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Storing Elements in a Collection

Storing Elements in a Collection

 

Exploring the Collection Interface

The first interface you need to know is the Collection interface. It models a plain collection, which can store elements and gives you different ways to retrieve them.

If you want to run the examples in this part, you need to know how to create a collection. We have not covered the ArrayList class yet, we will do that later.

 

Methods That Handle Individual Elements

Let us begin by storing and removing an element from a collection. The two methods involved are add() and remove().

  • add(element): adds an element in the collection. This method returns a boolean in case the operation failed. You saw in the introduction that it should not fail for a List, whereas it may fail for a Set, because a set does not allow duplicates.
  • remove(element): removes the given element from the collection. This method also returns a boolean, because the operation may fail. A remove may fail, for instance, when the item requested for removal is not present in the collection

You can run the following example. Here, you create an instance of the Collection interface using the ArrayList implementation. The generics used tells the Java compiler that you want to store String objects in this collection. ArrayList is not the only implementation of Collection you may use. More on that later.

Collection<String> strings = new ArrayList<>();
strings.add("one");
strings.add("two");
System.out.println("strings = " + strings);
strings.remove("one");
System.out.println("strings = " + strings);

Running the previous code should print the following:

strings = [one, two]
strings = [two]

You can check for the presence of an element in a collection with the contains() method. Note that you can check the presence of any type of element. For instance, it is valid to check for the presence of a User object in a collection of String. This may seem odd, since there is no chance that this check returns true, but it is allowed by the compiler. If you are using an IDE to test this code, your IDE may warn about testing for the presence of a User object in a collection of String objects.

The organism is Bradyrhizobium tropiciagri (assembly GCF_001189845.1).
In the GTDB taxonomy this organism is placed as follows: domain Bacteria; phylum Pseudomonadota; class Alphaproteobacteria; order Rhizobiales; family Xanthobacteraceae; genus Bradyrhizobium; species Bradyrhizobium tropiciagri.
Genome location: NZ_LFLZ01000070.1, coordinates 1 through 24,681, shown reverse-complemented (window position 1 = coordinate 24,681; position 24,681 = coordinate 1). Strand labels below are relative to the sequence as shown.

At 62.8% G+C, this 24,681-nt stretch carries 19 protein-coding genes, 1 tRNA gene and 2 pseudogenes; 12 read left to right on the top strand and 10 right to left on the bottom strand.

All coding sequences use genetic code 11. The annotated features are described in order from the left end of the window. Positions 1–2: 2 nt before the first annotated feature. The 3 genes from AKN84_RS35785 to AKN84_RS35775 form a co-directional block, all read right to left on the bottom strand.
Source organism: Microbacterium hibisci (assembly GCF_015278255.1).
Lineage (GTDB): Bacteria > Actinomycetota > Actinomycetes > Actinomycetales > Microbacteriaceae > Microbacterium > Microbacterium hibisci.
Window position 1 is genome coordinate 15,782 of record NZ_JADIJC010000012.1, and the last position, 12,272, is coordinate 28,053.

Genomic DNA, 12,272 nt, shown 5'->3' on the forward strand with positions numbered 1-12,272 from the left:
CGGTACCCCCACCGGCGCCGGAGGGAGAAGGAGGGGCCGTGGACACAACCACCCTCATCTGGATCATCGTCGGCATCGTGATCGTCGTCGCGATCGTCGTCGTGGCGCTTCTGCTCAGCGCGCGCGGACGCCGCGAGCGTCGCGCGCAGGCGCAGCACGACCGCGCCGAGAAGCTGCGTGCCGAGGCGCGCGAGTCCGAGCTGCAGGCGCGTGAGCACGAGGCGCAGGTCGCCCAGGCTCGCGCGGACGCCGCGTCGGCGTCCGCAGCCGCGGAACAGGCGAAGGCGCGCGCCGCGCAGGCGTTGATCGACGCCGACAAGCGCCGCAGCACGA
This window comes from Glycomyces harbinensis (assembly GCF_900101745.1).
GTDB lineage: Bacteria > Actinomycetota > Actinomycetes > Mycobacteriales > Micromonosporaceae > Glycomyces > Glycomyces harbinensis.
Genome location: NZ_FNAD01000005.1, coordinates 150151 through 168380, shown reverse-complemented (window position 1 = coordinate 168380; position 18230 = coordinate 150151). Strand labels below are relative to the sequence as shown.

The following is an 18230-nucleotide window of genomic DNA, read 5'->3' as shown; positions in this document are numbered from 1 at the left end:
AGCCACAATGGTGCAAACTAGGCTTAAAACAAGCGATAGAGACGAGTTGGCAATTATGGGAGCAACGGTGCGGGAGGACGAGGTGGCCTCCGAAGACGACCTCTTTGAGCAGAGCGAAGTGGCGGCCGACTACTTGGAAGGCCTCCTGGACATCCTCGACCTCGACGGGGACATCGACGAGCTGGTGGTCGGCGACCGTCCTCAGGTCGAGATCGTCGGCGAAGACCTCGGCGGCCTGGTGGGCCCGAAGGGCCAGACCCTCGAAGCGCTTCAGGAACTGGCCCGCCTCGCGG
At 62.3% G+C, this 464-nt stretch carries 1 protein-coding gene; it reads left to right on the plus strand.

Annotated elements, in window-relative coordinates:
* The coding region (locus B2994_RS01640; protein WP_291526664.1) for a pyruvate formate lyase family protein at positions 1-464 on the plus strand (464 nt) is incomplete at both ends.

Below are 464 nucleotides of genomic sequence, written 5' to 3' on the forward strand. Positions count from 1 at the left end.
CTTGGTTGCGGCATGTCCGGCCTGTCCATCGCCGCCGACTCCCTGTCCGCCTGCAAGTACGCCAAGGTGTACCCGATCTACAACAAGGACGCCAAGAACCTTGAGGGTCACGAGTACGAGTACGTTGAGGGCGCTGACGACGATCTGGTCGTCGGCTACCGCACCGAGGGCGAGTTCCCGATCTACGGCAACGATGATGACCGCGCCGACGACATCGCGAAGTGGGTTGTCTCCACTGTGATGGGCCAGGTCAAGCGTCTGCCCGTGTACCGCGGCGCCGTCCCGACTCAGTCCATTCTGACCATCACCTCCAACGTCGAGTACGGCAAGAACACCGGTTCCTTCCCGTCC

Collection<String> strings = new ArrayList<>();
strings.add("one");
strings.add("two");
if (strings.contains("one")) {
    System.out.println("one is here");
}
if (!strings.contains("three")) {
    System.out.println("three is not here");
}

User rebecca = new User("Rebecca");
if (!strings.contains(rebecca)) {
    System.out.println("Rebecca is not here");
}

Running this code produces the following:

one is here
three is not here
Rebecca is not here

 

Methods That Handle Other Collections

This first set of methods you saw allows you to handle individual elements.

There are four such methods: containsAll(), addAll(), removeAll() and retainAll(). They define the four fundamental operations on set of objects.

The first one is really simple: containsAll() takes another collection as an argument and returns true if all the elements of the other collections are contained in this collection. The collection passed as an argument does not have to be the same type as this collection: it is legal to ask if a collection of String, of type Collection<String> is contained in a collection of User, of type Collection<User>.

Here is an example of the use of this method:

Collection<String> strings = new ArrayList<>();
strings.add("one");
strings.add("two");
strings.add("three");

Collection<String> first = new ArrayList<>();
strings.add("one");
strings.add("two");

Collection<String> second = new ArrayList<>();
strings.add("one");
strings.add("four");

System.out.println("Is first contained in strings? " + strings.containsAll(first));
System.out.println("Is second contained in strings? " + strings.containsAll(second));

Running this code produces the following:

Is first contained in strings? true
Is second contained in strings? false

The second one is addAll(). It allows you to add all the elements of a given collection to this collection. As with the add() method, this may fail for some elements in some cases. This method returns true if this collection has been modified by this call. This is an important point to understand: getting a true value does not mean that all the elements of the other collection have been added; it means that at least one has been added.

You can see removeAll() in action on the following example: